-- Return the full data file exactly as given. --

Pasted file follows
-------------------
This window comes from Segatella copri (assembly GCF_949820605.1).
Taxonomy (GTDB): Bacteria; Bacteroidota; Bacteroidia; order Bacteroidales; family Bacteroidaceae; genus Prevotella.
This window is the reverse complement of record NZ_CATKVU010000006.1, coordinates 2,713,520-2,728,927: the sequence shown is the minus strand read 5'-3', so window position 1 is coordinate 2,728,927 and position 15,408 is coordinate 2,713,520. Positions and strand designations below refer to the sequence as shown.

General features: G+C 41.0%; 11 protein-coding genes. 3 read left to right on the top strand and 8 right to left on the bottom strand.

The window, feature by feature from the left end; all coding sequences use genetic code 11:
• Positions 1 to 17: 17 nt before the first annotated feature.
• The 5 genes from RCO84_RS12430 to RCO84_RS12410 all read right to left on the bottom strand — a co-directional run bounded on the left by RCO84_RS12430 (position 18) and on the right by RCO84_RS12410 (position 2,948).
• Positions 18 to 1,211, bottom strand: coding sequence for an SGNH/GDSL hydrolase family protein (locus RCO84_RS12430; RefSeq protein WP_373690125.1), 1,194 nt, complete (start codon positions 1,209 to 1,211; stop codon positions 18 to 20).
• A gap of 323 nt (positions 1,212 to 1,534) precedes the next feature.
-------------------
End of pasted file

This window comes from Segatella copri (assembly GCF_949820605.1).
Taxonomy (GTDB): Bacteria; Bacteroidota; Bacteroidia; order Bacteroidales; family Bacteroidaceae; genus Prevotella.
This window is the reverse complement of record NZ_CATKVU010000006.1, coordinates 2,713,520-2,728,927: the sequence shown is the minus strand read 5'-3', so window position 1 is coordinate 2,728,927 and position 15,408 is coordinate 2,713,520. Positions and strand designations below refer to the sequence as shown.

General features: G+C 41.0%; 11 protein-coding genes. 3 read left to right on the top strand and 8 right to left on the bottom strand.

The window, feature by feature from the left end; all coding sequences use genetic code 11:
• Positions 1 to 17: 17 nt before the first annotated feature.
• The 5 genes from RCO84_RS12430 to RCO84_RS12410 all read right to left on the bottom strand — a co-directional run bounded on the left by RCO84_RS12430 (position 18) and on the right by RCO84_RS12410 (position 2,948).
• Positions 18 to 1,211, bottom strand: coding sequence for an SGNH/GDSL hydrolase family protein (locus RCO84_RS12430; RefSeq protein WP_373690125.1), 1,194 nt, complete (start codon positions 1,209 to 1,211; stop codon positions 18 to 20).
• A gap of 323 nt (positions 1,212 to 1,534) precedes the next feature.